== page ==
Every day we read about climate change, species extinction, environmental degradation and the need for nature conservation. It is increasingly becoming apparent that the environmental problems that we face today arise from a deeper crisis relating to human ways of viewing and connecting to nature. This course asks how we can rework human ways of relating to nature, while querying the idea of “nature” and questioning the dominant approaches to nature conservation. It asks how can concerns for nature and for other species be balanced with that for human livelihoods and well-being? How can inequalities with regards to the distribution of environmental goods and bads be reduced? How are citizens and communities in the different parts of the world struggling against environmental injustice and to protect their local environments? How do these place-based movement demand justice and what visions do they articulate for a more just and sustainable world? How do indigenous worldviews offer conceptual resources for rethinking nature and our ways of relating to nature? The course will explore these questions using lectures, class discussion, videos and student presentations.

Instructor: N. Singh, Geography
Breadth category: 3 Society and Its Institutions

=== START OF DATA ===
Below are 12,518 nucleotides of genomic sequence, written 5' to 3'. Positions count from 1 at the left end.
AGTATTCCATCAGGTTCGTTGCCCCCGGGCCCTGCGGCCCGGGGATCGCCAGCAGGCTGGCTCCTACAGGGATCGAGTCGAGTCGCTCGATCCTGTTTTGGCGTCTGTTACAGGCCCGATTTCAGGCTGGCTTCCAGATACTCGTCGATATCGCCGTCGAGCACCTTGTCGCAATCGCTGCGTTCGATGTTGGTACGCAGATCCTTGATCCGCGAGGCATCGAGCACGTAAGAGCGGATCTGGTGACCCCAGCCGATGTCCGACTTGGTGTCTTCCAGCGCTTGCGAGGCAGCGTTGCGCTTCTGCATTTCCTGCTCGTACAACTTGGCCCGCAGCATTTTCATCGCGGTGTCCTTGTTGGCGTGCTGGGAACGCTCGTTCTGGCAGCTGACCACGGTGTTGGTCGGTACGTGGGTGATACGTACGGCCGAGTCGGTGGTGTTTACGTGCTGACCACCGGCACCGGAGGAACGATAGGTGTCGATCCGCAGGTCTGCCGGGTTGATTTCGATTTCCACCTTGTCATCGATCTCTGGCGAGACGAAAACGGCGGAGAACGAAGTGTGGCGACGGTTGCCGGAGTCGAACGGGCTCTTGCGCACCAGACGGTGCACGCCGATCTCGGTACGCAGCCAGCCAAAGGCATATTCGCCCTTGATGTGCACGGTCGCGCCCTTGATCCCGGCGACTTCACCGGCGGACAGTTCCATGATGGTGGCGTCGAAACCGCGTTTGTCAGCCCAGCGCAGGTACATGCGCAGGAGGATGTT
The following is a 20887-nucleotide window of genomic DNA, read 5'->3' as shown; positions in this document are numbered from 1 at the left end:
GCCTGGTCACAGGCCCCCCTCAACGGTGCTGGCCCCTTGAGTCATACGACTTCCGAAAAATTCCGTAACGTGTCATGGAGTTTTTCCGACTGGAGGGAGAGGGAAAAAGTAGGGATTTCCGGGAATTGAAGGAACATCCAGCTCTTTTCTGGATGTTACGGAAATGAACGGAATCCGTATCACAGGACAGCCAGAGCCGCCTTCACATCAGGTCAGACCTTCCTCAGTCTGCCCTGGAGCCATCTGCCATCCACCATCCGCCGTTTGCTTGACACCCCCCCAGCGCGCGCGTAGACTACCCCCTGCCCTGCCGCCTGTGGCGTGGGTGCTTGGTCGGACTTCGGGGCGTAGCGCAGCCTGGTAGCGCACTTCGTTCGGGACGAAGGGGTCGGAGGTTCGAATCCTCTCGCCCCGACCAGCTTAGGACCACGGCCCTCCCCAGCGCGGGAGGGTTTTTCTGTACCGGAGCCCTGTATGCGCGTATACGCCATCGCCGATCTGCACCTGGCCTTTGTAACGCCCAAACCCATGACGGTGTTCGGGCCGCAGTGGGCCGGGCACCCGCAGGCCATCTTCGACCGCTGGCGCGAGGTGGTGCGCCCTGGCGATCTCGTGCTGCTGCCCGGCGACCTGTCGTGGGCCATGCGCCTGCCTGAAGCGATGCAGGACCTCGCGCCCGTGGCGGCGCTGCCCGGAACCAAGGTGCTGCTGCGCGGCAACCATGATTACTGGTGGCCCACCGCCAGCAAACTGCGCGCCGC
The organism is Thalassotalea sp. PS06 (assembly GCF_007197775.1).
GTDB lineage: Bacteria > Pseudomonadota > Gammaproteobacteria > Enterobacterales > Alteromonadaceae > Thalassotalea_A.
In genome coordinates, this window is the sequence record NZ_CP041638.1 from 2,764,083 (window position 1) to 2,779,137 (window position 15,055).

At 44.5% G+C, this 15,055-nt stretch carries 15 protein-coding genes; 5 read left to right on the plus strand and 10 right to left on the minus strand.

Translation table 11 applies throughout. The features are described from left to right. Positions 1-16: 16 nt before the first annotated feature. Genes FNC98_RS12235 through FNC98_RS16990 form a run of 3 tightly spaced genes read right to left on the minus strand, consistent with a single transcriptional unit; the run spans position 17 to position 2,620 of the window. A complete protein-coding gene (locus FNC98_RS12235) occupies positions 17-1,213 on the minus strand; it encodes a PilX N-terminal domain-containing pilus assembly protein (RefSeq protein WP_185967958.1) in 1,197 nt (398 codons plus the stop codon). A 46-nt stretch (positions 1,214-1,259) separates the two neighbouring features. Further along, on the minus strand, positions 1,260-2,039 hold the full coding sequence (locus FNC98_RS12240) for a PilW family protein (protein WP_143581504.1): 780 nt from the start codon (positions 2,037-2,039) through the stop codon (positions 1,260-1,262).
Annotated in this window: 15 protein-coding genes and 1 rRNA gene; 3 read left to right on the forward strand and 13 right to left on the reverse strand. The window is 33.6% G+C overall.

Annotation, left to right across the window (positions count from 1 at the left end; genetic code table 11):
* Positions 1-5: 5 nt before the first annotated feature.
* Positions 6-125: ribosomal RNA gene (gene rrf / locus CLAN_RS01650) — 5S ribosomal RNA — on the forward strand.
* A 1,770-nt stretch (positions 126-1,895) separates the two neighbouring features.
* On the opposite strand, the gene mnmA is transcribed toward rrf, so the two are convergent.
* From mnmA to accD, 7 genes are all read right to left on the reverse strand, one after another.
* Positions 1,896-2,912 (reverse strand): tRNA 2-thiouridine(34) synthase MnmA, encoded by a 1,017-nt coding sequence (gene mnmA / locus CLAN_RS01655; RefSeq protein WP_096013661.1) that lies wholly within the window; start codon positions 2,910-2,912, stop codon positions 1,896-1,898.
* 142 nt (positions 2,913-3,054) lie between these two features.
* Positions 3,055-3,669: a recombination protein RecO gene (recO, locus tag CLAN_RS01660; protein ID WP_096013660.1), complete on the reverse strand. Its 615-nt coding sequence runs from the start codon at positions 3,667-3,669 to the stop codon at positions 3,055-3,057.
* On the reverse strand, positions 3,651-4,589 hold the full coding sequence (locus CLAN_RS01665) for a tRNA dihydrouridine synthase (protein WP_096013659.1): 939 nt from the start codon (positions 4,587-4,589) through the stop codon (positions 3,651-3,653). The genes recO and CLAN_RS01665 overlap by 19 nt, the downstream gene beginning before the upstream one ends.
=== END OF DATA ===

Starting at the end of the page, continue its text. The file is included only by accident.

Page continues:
SII 199H1S | Section L0261

Religion and Violence
In this seminar we will explore the complex roles of religion in cases of extreme violence. Working chronologically backward from the 1990s (Rwanda, former Yugoslavia), we will consider cases from a number of locations and decades in the 20th century (Cambodia in the 1970s, the Holocaust in the 1940s, Armenians in the 1910s, Southwest Africa in the 1900s). Rather than limiting ourselves to the recent past, we will also explore cases from the 19th century (imperialism) and earlier as well as ongoing situations that connect past and present (aboriginal people in the Americas). Students will be expected to do the assigned readings (from personal accounts, primary sources, and scholarly articles), participate actively in discussions, prepare a series of short responses, make an oral presentation individually or with a group, and produce a final paper based on original research.

Instructor: D. Bergen, History